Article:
About this Research Topic
The year 2020 has been acknowledged as the International Year of Plant Health by The United Nations General Assembly. This landmark provides an excellent occasion to present the most recent advances in Plant Nematology research. Plant-parasitic nematodes (PPNs) are major threats to plant health and, consequently, global food security. PPNs are often underestimated due to their silent mode of action that may be confused with other plant pathogens. However, PPNs are responsible for serious economic damage by yield losses of important crops, as well as ornamentals and forest trees.
PPNs can feed on all plant parts (e.g. root, stems, leaves) by the use of a specialized structure, the stylet. The stylet perforates the plant cell wall, allowing the nematode to withdraw the cell contents and secrete a suite of proteins (called effectors), most of which are parasitism-related. These effectors are mainly produced in the esophageal gland cells of the nematodes and, once delivered, interact with plant proteins (e.g. receptors or intermediates) either in the apoplast or inside cells, which triggers and manipulates host cellular processes to their benefit. Extensive work using multiple-omics is shedding light on the puzzling mechanisms underpinning PPN parasitism. All approaches can provide valuable contributions to the application of novel and sustainable nematode control strategies and solutions to mitigate the damage to crops.
An interesting aspect of PPN biology relates to their interaction with other organisms (e.g. soil and plant microbes). Several studies have shown that PPNs may acquire key parasitic genes (e.g. cell-wall degrading enzymes) through horizontal gene transfer from rhizobacteria. PPN endosymbionts appear to be major contributors to nematode nutrition, protection against other predators or pathogens, and even to their virulence. Alternatively, soil and plant microbiomes are also suggested to be involved in the suppression of PPN, offering natural approaches for their control. In this sense, the use of novel control strategies is underdeveloped. It is urgent to find new control strategies with respect to the environment and using the soil ecosystem to keep PPN levels under damaging thresholds. This scenario is aggravated by the withdrawal of many chemical control compounds nowadays and in the future.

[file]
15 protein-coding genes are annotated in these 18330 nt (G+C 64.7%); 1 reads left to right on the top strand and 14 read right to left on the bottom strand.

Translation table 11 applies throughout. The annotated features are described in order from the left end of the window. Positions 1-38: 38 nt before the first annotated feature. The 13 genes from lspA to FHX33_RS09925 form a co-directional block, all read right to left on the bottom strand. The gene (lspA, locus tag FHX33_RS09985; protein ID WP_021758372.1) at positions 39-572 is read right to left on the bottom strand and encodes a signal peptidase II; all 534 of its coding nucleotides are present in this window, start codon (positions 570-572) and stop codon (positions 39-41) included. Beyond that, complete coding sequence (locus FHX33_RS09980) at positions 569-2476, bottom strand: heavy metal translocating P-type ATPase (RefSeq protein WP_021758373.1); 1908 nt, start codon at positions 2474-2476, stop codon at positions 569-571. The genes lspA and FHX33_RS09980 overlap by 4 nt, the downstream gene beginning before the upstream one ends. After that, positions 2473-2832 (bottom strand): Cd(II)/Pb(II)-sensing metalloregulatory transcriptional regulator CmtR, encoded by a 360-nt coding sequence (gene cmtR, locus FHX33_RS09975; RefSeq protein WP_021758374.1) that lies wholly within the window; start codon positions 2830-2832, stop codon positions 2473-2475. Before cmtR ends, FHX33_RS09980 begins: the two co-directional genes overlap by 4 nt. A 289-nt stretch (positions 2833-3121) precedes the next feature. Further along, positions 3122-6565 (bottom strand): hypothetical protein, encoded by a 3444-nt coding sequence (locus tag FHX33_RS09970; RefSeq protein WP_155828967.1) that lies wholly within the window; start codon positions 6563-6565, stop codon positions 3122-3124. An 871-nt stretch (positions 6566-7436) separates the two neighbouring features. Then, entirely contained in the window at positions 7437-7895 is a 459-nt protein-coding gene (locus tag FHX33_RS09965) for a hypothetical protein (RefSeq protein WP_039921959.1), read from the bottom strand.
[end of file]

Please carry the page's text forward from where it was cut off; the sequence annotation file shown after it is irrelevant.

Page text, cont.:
The most common practices for nematode control include crop rotation, plant breeding, and application of chemical nematicides, being the latest restricted due to environmental and human health impact. More than ever, novel biotechnological tools are allies in the mitigation of the damage caused by PPN.
This Research Topic welcomes Review, Opinion, and Original Research articles that provide new insights into Integrative Approaches for Sustainable PPN Control. Research papers will focus on the fundamental knowledge of the molecular mechanisms behind PPN parasitism, which may contribute to the development of novel biotechnological tools for nematode control. Additionally, we welcome applied research on the use of antagonistic microbes (e.g. plant growth-promoting bacteria, endophytic bacteria, or fungi), naturally produced compounds (e.g. plant-derived metabolites), or eco-friendly synthetic compounds for control, as well as plant breeding research for resistance against PPN.
Keywords: Plant-parasitic nematodes, Plant-nematode interactions, Nematode-microbe interactions, Sustainable agriculture, Biocontrol, Breeding
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